Needed: more solid waste solutionsRecycling of solid waste...

the Forum

August 04, 1994

Needed: more solid waste solutions

Recycling of solid waste has certainly become a "politically correct" program. But I question whether we are really prepared for such a program and whether the disadvantages outweigh the advantages.

Obviously, the advantages include re-use of certain materials such as plastic, glass, paper, metals, etc. that will reduce the consumption of raw materials.

But has this really happened? My understanding is that only the recycling of paper is currently successful because very little means have been provided to recycle the many other materials.

The biggest disadvantage that comes to mind is the increased use of our greatest commodity -- water. Washing the many containers increases the use of water and will probably contribute to adding many more chemicals, some toxic, to our water tables and, ultimately, to the Chesapeake Bay.

We cannot afford to place further demands on our finite water supply; nor can those of us who have wells place additional demands on them.

Other disadvantages include the added cost of time and money to the citizens; the bacteria that develops the longer garbage remains within the households or even in containers on our streets (because of reduced scheduling of pickups); the odors promulgated by same; the lack of storage space in some homes (especially apartments) to prepare, collect and store recyclable items; the increased possibility of drawing raccoons, rats and other rodents and the distinct possibility of discontented citizens discarding more trash along our roadways.

Perhaps we should look at some other alternatives before proceeding too far with this program.

Serious thought should be given to the reduction in the use and manufacture of disposable items. Or, the use of old mine shafts (or tunneling new ones) to dispose of our waste

should be investigated until we develop more efficient and ecologically friendly waste disposal operations.

Ron Praydis

Hunt Valley

Workplace dangers

I cannot believe the state of Maryland's argument for banning smoking in all Maryland businesses. They are trying to say the health and safety of bar and restaurant workers is at risk from second-hand cigarette smoke! Come on -- they just want to try to get Marylanders to stop smoking by putting this law on the backs of restaurants and bars.

Marylanders and employers are tired of government telling them how to live their lives. Secretary of Licensing and Regulation William A. Fogle Jr. is not concerned about the health and safety of workers! Mr. Fogle is either trying to make a name for himself and his bureaucratic state agency by jumping on the anti-smoking bandwagon, or his agency is acting as a pawn for Governor William Donald Schaefer.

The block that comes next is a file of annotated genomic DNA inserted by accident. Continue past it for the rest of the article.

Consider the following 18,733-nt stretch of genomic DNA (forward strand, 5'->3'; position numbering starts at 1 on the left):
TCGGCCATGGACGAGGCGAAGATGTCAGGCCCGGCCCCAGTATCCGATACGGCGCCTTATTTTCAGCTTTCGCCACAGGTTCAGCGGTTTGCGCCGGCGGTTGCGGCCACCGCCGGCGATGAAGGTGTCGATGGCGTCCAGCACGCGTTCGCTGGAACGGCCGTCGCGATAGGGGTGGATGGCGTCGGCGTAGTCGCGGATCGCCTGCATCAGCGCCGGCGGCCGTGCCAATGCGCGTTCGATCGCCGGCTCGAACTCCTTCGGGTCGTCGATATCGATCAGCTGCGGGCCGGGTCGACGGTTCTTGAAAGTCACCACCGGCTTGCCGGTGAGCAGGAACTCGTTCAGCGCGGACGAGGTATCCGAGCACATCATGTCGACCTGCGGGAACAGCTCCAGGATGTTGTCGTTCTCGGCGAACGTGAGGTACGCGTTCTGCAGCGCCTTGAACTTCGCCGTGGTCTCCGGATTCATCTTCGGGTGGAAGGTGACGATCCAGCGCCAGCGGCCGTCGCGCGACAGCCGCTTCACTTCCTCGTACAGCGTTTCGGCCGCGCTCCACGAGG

What could be easier than notifying every business in the state of Maryland that they cannot allow smoking in the workplace? Gee, what an intensive workplace health program -- having every business remove their ashtrays and put up signs saying No Smoking. This isn't looking after workers' safety -- it is just easy and politically correct to be against smokers! The leading causes of injury to restaurant workers are slips, trips and falls, burns from stoves and ovens, scalding from coffee and hot water, cuts from knives and slicers and being struck by rushing co-workers and swinging doors -- not waiting on patrons who smoke. Why doesn't Mr. Fogle ban all hot coffee and sharp knives from restaurants?

In Maryland last year, not one case of illness or injury was reported to MOSH, or any other workplace regulatory agency, that involved second-hand cigarette smoke.

Hey Mr. Fogle! Thirty workers lost their lives in Maryland in 1992 and not one of them involved second-hand smoke. Six of the deaths involved forklifts -- why not ban all forklifts? What about the hundreds of cases of Carpal Tunnel Syndrome reported that result from repetitive computer keyboarding? Why don't you ban all computers in the state? These are real workplace safety hazards that result in deaths and illness. This is where the tax money of Marylanders and Mr. Fogel's attention should be focused.

Jim Taylor

Perry Hall

The writer is a non-smoker.

Protecting clinics

Recently I drove past the Greater Baltimore Medical Center and saw the usual seven or so anti-abortion protesters with placards in front of the hospital. What I found very upsetting was not the demonstration, but the gathering of five police officers on the opposite side of the street.

These officers were laughing and presenting a party-type atmosphere. This struck me as highly irresponsible. I doubt there was any need for such a show of force at a peaceful demonstration.

Isn't there a better way to employ Baltimore County police?

I have lived in my neighborhood for almost three years and never in all that time have I seen a Baltimore County police car patrolling this neighborhood.

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